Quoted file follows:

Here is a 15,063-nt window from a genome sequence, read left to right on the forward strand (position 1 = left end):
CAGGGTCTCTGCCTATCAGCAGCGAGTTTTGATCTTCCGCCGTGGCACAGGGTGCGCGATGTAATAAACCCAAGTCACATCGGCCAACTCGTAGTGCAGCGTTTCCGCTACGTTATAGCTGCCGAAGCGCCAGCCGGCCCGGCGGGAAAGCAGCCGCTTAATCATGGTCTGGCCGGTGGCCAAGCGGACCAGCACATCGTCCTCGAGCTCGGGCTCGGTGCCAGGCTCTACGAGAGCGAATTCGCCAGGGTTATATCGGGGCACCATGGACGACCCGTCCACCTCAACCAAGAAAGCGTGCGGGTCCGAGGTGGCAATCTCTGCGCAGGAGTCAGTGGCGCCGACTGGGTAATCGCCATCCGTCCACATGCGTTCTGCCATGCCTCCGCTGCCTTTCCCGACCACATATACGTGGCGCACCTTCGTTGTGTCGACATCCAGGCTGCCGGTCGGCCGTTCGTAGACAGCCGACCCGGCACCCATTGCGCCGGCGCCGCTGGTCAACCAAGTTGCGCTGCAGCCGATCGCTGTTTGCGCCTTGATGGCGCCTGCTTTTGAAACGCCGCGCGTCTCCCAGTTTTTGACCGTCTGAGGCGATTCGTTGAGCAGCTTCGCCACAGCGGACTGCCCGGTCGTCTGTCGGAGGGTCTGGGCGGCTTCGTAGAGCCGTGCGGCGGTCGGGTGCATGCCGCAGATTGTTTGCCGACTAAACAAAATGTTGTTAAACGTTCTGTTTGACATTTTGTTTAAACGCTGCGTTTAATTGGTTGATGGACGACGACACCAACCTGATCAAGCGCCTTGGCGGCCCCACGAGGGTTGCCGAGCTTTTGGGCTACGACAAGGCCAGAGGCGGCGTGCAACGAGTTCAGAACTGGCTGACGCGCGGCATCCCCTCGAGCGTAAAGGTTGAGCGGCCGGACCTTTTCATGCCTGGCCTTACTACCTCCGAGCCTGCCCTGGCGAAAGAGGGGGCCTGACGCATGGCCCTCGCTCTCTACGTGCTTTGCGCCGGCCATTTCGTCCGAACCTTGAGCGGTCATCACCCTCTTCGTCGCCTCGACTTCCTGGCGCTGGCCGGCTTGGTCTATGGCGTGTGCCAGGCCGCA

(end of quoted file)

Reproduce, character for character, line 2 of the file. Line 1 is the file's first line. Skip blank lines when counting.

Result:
CAGGGTCTCTGCCTATCAGCAGCGAGTTTTGATCTTCCGCCGTGGCACAGGGTGCGCGATGTAATAAACCCAAGTCACATCGGCCAACTCGTAGTGCAGCGTTTCCGCTACGTTATAGCTGCCGAAGCGCCAGCCGGCCCGGCGGGAAAGCAGCCGCTTAATCATGGTCTGGCCGGTGGCCAAGCGGACCAGCACATCGTCCTCGAGCTCGGGCTCGGTGCCAGGCTCTACGAGAGCGAATTCGCCAGGGTTATATCGGGGCACCATGGACGACCCGTCCACCTCAACCAAGAAAGCGTGCGGGTCCGAGGTGGCAATCTCTGCGCAGGAGTCAGTGGCGCCGACTGGGTAATCGCCATCCGTCCACATGCGTTCTGCCATGCCTCCGCTGCCTTTCCCGACCACATATACGTGGCGCACCTTCGTTGTGTCGACATCCAGGCTGCCGGTCGGCCGTTCGTAGACAGCCGACCCGGCACCCATTGCGCCGGCGCCGCTGGTCAACCAAGTTGCGCTGCAGCCGATCGCTGTTTGCGCCTTGATGGCGCCTGCTTTTGAAACGCCGCGCGTCTCCCAGTTTTTGACCGTCTGAGGCGATTCGTTGAGCAGCTTCGCCACAGCGGACTGCCCGGTCGTCTGTCGGAGGGTCTGGGCGGCTTCGTAGAGCCGTGCGGCGGTCGGGTGCATGCCGCAGATTGTTTGCCGACTAAACAAAATGTTGTTAAACGTTCTGTTTGACATTTTGTTTAAACGCTGCGTTTAATTGGTTGATGGACGACGACACCAACCTGATCAAGCGCCTTGGCGGCCCCACGAGGGTTGCCGAGCTTTTGGGCTACGACAAGGCCAGAGGCGGCGTGCAACGAGTTCAGAACTGGCTGACGCGCGGCATCCCCTCGAGCGTAAAGGTTGAGCGGCCGGACCTTTTCATGCCTGGCCTTACTACCTCCGAGCCTGCCCTGGCGAAAGAGGGGGCCTGACGCATGGCCCTCGCTCTCTACGTGCTTTGCGCCGGCCATTTCGTCCGAACCTTGAGCGGTCATCACCCTCTTCGTCGCCTCGACTTCCTGGCGCTGGCCGGCTTGGTCTATGGCGTGTGCCAGGCCGCA